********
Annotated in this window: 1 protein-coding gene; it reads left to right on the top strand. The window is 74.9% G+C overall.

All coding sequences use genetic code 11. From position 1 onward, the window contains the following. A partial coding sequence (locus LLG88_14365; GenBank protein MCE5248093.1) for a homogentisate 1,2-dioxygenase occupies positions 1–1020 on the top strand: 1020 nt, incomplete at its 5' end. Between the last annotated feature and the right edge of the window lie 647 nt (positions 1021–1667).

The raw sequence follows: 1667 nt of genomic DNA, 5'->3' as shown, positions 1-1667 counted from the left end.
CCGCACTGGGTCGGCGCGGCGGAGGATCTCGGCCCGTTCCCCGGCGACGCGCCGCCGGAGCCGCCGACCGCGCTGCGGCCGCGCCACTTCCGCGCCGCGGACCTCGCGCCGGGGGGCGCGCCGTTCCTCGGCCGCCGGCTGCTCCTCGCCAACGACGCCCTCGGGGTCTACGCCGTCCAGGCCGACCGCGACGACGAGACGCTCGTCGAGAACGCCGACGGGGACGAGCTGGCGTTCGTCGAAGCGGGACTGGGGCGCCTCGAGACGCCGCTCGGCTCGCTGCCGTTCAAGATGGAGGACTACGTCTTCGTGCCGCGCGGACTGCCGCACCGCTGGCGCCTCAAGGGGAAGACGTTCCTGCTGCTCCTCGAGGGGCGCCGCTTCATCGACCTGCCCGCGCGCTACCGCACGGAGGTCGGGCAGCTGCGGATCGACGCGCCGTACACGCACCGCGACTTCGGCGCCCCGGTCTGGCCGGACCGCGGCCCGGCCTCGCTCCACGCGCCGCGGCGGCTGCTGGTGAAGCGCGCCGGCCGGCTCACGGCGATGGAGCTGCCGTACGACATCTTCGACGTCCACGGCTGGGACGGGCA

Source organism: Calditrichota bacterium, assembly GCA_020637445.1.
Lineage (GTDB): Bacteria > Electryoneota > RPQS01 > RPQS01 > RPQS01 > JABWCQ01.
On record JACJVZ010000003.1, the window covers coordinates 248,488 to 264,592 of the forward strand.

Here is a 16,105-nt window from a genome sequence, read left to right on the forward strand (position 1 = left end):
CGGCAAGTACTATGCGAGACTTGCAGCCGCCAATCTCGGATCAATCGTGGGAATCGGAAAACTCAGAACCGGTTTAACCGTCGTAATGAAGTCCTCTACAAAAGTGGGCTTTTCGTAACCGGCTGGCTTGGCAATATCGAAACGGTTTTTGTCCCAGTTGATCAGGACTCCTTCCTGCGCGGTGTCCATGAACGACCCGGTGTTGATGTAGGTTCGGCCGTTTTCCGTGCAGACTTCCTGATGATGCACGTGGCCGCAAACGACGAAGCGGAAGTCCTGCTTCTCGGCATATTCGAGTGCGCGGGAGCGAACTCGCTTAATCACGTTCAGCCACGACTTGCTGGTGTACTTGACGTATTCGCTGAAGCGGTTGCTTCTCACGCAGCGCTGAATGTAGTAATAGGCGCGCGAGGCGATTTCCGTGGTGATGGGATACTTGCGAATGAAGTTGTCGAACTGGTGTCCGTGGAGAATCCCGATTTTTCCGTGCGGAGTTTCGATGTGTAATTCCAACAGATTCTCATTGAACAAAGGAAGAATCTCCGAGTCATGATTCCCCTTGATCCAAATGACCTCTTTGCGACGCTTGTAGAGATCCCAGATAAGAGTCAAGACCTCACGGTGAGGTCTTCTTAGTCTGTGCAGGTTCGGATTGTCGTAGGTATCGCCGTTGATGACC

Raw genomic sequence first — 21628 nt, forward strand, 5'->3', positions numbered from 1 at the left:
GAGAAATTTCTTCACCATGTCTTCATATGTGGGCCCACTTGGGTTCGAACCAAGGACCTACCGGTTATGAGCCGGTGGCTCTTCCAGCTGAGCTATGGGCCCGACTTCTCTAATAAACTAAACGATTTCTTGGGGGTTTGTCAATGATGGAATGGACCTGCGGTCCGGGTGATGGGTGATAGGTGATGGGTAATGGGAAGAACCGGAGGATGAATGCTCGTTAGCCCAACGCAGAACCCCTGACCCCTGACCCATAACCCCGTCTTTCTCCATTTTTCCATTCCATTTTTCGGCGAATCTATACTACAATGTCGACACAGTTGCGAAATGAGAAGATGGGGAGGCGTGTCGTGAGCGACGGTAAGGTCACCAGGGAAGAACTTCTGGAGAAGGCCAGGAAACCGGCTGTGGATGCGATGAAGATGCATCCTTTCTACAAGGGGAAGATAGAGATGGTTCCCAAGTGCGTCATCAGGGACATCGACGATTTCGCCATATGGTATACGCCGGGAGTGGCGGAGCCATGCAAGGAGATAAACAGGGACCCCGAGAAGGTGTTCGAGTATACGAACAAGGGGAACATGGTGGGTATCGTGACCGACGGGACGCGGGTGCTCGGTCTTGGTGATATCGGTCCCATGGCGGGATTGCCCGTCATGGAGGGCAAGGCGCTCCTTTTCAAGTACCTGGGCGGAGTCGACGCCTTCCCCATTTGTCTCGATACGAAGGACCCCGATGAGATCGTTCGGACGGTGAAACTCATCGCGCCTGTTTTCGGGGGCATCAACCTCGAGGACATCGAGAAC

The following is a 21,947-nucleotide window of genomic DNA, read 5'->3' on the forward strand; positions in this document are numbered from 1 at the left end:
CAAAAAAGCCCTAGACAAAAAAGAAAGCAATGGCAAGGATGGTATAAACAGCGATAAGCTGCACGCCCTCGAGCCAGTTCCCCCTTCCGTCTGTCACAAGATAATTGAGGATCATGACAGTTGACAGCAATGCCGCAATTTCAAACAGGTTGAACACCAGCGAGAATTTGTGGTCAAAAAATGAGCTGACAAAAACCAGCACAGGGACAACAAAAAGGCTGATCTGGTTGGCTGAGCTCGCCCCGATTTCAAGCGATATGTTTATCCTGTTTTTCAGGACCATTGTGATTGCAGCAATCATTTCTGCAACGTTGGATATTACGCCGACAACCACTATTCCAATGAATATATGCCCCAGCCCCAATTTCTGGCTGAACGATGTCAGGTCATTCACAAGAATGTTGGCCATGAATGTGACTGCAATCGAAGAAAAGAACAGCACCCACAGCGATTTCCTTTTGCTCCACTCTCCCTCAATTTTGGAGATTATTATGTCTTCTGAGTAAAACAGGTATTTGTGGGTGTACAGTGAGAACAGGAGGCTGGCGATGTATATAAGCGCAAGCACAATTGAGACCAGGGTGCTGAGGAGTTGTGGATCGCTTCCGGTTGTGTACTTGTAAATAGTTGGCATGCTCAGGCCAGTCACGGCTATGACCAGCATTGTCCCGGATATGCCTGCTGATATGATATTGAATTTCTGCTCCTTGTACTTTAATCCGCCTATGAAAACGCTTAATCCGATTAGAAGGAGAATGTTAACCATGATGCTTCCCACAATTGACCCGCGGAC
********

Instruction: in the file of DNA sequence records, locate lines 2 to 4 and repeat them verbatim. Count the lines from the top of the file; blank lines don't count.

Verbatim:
All coding sequences use genetic code 11. From position 1 onward, the window contains the following. A partial coding sequence (locus LLG88_14365; GenBank protein MCE5248093.1) for a homogentisate 1,2-dioxygenase occupies positions 1–1020 on the top strand: 1020 nt, incomplete at its 5' end. Between the last annotated feature and the right edge of the window lie 647 nt (positions 1021–1667).

The raw sequence follows: 1667 nt of genomic DNA, 5'->3' as shown, positions 1-1667 counted from the left end.
CCGCACTGGGTCGGCGCGGCGGAGGATCTCGGCCCGTTCCCCGGCGACGCGCCGCCGGAGCCGCCGACCGCGCTGCGGCCGCGCCACTTCCGCGCCGCGGACCTCGCGCCGGGGGGCGCGCCGTTCCTCGGCCGCCGGCTGCTCCTCGCCAACGACGCCCTCGGGGTCTACGCCGTCCAGGCCGACCGCGACGACGAGACGCTCGTCGAGAACGCCGACGGGGACGAGCTGGCGTTCGTCGAAGCGGGACTGGGGCGCCTCGAGACGCCGCTCGGCTCGCTGCCGTTCAAGATGGAGGACTACGTCTTCGTGCCGCGCGGACTGCCGCACCGCTGGCGCCTCAAGGGGAAGACGTTCCTGCTGCTCCTCGAGGGGCGCCGCTTCATCGACCTGCCCGCGCGCTACCGCACGGAGGTCGGGCAGCTGCGGATCGACGCGCCGTACACGCACCGCGACTTCGGCGCCCCGGTCTGGCCGGACCGCGGCCCGGCCTCGCTCCACGCGCCGCGGCGGCTGCTGGTGAAGCGCGCCGGCCGGCTCACGGCGATGGAGCTGCCGTACGACATCTTCGACGTCCACGGCTGGGACGGGCA